The boy who knew too much: a child prodigy

This is the true story of scientific child prodigy, and former baby genius, Ainan Celeste Cawley, written by his father. It is the true story, too, of his gifted brothers and of all the Cawley family. I write also of child prodigy and genius in general: what it is, and how it is so often neglected in the modern world. As a society, we so often fail those we should most hope to see succeed: our gifted children and the gifted adults they become. Site Copyright: Valentine Cawley, 2006 +

Tuesday, October 31, 2006

The Prodigy Paradox: education is easy, when it is hard.

A child prodigy is not like other kids, in a way that may not be immediately apparent. A child prodigy may find extremely challenging academic work, easy, for it will engage the child's interest, and allow them to apply their intelligence to a greater degree than something which is not demanding.

On the other hand, for such a gifted child, the easy everyday work of school may actually be harder to accomplish. Why is this? Because school work is very easy. It demands no intelligence - from the point of view of the child prodigy - or even a profoundly gifted, exceptionally gifted or highly gifted child. Since school work is so easy, it provides no challenge or stimulation to the child but presents a very real difficulty: boredom. The prodigy child is simply bored by the lack of demand of school work set an age level equal to their own. The conceptual requirement is too limited to engage them: their brains are on idle. What does the prodigy child do when faced with typical school work? They switch off, completely and hide somewhere deep within themselves from this dullest of all worlds. They retreat from the utter boredom of the classroom, and find a place of more interesting reverie within themselves.

What would the teacher think of a child so disinterested in the school work that she finds it problematic to draw his attention? One thing she will not think is: "That child is bored, therefore he must be a prodigy/profoundly gifted/exceptionally gifted/highly gifted." Nope. She will think: "That child is not paying attention to ME. After all the hard work I put into these lessons: HEY YOU! WAKE UP!"

I see this tendency in my scientific child prodigy son, Ainan Celeste Cawley, aged six. His school work, which is admittedly absolutely trivial, makes him sigh with the boredom of it all. Any distraction, however minor, is able to take his attention away from the boredom in front of him. However, if you present him with adult level scientific material, he will read it with interest, question you on it, present his own theories and interpretations and engage in experimentation. He only comes alive when there is the challenge of something new, interesting - and, this is very important HIGH LEVEL. The work of school is simply too simple to even wake him up.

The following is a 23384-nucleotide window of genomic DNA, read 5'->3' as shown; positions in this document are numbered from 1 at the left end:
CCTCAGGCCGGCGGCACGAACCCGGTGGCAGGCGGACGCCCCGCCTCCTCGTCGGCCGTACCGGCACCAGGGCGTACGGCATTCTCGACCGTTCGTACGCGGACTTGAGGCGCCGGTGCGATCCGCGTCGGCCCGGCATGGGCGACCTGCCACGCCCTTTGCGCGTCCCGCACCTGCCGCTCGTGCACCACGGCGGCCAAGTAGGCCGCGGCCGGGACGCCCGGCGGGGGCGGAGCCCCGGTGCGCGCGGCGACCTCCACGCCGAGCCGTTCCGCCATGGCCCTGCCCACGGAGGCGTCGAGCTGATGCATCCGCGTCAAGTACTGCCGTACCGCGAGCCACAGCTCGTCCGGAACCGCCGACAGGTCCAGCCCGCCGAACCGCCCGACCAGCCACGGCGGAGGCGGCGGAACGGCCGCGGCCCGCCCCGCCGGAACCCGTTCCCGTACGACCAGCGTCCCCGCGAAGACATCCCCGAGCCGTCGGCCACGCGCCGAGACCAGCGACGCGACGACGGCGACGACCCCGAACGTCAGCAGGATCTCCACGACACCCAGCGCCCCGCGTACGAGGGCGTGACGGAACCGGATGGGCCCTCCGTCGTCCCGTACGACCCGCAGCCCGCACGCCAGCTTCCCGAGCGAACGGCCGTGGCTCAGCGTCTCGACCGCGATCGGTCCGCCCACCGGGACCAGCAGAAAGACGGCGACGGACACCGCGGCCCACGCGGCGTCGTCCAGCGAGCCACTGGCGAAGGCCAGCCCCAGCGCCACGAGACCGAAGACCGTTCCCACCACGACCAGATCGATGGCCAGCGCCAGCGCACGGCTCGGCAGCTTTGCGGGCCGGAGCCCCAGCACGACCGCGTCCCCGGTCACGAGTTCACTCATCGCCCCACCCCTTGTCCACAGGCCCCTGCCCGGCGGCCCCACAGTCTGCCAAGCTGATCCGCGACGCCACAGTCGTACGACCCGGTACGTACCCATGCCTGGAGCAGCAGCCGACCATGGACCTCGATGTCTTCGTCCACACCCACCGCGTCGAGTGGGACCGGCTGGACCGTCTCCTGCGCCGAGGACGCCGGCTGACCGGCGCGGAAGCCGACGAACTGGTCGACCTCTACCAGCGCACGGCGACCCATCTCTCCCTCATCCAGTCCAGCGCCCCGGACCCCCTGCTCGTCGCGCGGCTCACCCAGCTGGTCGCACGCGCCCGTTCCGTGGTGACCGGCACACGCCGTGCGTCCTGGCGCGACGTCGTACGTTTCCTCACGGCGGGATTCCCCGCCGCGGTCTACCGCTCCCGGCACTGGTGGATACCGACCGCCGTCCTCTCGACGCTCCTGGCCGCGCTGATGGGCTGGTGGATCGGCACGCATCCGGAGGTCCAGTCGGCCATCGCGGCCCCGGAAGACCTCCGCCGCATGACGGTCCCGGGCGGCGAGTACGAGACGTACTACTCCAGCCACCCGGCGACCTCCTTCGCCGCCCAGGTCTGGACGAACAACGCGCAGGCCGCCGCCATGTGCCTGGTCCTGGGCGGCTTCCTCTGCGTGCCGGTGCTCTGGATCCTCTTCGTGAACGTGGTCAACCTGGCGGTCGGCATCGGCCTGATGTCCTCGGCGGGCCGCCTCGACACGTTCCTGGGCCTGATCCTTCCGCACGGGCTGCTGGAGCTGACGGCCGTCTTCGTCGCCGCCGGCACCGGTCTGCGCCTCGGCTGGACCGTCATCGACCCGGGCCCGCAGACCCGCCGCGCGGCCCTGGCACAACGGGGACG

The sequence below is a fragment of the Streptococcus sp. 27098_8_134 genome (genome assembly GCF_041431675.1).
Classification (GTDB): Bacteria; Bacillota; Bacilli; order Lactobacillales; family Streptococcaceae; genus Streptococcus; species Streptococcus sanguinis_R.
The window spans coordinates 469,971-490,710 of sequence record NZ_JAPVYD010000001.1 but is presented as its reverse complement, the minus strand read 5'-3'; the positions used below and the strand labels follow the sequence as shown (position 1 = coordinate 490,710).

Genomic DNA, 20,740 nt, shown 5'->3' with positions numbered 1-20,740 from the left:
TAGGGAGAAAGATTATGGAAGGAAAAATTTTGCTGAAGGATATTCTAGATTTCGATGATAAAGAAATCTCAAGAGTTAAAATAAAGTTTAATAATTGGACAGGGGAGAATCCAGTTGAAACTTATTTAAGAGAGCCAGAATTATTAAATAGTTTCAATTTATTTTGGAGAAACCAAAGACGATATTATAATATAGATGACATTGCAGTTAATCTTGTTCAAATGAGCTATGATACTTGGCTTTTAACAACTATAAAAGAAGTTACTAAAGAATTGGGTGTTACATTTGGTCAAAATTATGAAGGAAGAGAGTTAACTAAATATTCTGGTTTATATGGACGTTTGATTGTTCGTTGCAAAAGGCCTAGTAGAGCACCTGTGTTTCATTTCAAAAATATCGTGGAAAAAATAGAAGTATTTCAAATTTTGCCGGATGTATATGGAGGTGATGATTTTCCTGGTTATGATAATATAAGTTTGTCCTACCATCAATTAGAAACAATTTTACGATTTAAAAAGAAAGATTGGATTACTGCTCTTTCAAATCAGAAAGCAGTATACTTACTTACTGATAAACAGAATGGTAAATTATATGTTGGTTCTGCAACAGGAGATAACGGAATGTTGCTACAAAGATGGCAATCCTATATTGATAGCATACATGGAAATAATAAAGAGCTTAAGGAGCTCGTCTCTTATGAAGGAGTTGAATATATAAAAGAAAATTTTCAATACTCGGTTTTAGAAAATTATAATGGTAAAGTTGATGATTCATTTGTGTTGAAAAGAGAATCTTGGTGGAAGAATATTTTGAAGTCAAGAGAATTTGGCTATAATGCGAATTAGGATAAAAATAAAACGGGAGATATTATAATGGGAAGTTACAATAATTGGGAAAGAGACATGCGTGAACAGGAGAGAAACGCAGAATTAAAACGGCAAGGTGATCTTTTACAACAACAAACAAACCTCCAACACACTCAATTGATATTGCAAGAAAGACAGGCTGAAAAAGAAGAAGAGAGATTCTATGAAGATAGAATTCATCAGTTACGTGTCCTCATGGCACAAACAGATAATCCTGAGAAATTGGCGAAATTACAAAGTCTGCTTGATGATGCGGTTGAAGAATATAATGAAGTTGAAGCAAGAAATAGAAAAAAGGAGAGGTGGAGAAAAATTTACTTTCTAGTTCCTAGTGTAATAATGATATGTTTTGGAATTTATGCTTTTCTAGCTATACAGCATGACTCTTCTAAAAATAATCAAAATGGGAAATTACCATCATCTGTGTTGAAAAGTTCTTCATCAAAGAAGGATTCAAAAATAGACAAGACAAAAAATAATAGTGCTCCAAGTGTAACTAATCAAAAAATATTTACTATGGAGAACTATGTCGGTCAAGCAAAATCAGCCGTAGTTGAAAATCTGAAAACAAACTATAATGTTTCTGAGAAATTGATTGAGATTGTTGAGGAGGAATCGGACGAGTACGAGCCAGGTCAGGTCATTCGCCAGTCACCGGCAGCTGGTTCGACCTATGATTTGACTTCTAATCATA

If your son shines at things which are complex and demanding out of school, but expresses boredom at school, this could very well be the situation that is developing: the school is not challenging him and so he - or she - is switching off.

If your gifted child has to proceed through education at the same age as his peers - as is the case in Singapore, where we are - then the education system will NEVER meet the needs of your gifted child, if that child is showing the symptoms above of insufficient challenge.

(If you would like to read more about Ainan Celeste Cawley, a scientific child prodigy, go to: )

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posted by Valentine Cawley @ 1:51 PM 


Blogger arifa said...

The most frequent comment I recieved in school by my teachers was 'intelligent, but not interested'.

6:23 AM  
Blogger Valentine Cawley said...

Yes, Arifa, that is the problem for the more gifted children: school provides no challenge, and therefore no interest. It is such a pity. The best of us are ill-served by the usual education. It is no doubt very harmful to the cause of humanity, in general...

Best wishes

9:19 AM  

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